The process advantageously produces a mixture of linear and branched polymers, thereby gaining the benefits of the individual polymers without requiring separate production segments to make the individual products. Moreover, the process is performed continuously, not requiring separate polymerization stages and a subsequent blending of components. The present invention limits the coupled polymer percentage in the overall mixture to produce a high molecular weight fraction that would otherwise would be difficult to process by itself. The resultant polymer is particularly suited for use as an additive in the manufacture of HIPS and ABS resins.
Feed stocks usually include one or more conjugated diolefin monomers. Typically, the feedstock is an admixture of the conjugated diolefin with other low molecular weight hydrocarbons. Such admixtures, termed low concentration diene streams, are obtained from a variety of refinery product streams, such as naptha-cracking operations.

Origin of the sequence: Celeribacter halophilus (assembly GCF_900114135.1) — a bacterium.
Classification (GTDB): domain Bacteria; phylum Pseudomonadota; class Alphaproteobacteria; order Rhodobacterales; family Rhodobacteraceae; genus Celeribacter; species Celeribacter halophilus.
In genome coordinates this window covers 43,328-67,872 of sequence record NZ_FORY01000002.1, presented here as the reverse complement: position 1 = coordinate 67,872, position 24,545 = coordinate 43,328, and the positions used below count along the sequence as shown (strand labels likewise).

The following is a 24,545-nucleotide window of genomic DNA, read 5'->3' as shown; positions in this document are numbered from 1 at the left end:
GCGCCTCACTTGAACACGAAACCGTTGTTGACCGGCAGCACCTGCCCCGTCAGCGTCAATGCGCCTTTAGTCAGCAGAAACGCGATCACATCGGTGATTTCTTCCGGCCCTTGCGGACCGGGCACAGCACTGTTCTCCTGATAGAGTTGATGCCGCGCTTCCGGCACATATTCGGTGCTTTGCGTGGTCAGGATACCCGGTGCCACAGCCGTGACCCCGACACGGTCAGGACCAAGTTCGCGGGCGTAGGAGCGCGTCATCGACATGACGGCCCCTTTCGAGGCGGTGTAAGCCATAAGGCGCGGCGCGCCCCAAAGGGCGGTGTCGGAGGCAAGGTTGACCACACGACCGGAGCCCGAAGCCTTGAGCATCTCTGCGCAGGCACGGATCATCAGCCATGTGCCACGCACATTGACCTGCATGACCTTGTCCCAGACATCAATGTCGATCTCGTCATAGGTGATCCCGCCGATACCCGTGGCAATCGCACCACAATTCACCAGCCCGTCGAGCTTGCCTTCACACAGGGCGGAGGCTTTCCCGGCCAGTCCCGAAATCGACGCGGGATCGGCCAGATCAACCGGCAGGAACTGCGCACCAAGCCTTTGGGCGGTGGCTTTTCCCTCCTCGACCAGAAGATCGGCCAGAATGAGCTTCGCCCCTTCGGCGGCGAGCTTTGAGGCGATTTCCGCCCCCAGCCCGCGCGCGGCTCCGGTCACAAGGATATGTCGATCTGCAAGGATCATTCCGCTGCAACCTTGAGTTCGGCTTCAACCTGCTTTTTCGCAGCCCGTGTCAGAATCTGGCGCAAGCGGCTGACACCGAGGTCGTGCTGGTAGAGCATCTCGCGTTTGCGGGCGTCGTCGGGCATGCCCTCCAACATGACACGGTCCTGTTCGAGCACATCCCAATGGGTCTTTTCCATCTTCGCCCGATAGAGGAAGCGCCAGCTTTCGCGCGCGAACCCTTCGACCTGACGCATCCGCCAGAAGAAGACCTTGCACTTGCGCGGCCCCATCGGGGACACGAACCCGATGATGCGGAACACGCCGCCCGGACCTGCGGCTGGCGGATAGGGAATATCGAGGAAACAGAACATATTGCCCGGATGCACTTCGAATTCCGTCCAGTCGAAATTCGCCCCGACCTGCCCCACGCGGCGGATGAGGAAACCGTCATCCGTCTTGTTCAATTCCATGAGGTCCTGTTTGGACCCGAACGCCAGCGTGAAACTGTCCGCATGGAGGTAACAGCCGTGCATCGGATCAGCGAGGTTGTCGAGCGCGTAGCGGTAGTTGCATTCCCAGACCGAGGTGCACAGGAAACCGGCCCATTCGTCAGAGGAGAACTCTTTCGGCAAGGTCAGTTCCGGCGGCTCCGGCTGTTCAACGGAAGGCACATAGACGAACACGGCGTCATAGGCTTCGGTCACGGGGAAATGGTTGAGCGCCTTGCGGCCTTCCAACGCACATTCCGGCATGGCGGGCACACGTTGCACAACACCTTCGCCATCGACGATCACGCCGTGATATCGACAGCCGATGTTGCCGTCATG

Preferred diene monomers utilized in the preparation of the linear polydiene chains normally contain from 4 to 12 carbon atoms, with those containing from 4 to 8 carbon atoms being most commonly used. 1,3-butadiene and isoprene are the most common conjugated diolefin monomers used in this process. Additional monomers that can be utilized include 1,3-pentadiene, 2-methyl-1,3-pentadiene, 4-butyl-1,3-pentadiene, 1,3-hexadiene, 1,3-octadiene, 2,3-dimethyl-1,3-butadiene, piperylene, 2,3-dibutyl-1,3-pentadiene, 2-ethyl-1,3-pentadiene, 2-ethyl-1,3-butadiene, 3-butyl-1,3-octadiene, 2-phenyl-1,3-butadiene, styrene and the like, alone or in admixture. Some typical examples of low molecular weight hydrocarbons which may be admixed with the monomers in the polymerization feed include propane, propylene, isobutane, n-butane, 1-butene, isobutylene, trans-2-butene, cis-2-butene, vinylacetylene, cyclohexane, ethylene, propylene, hexane, heptane, octane and the like.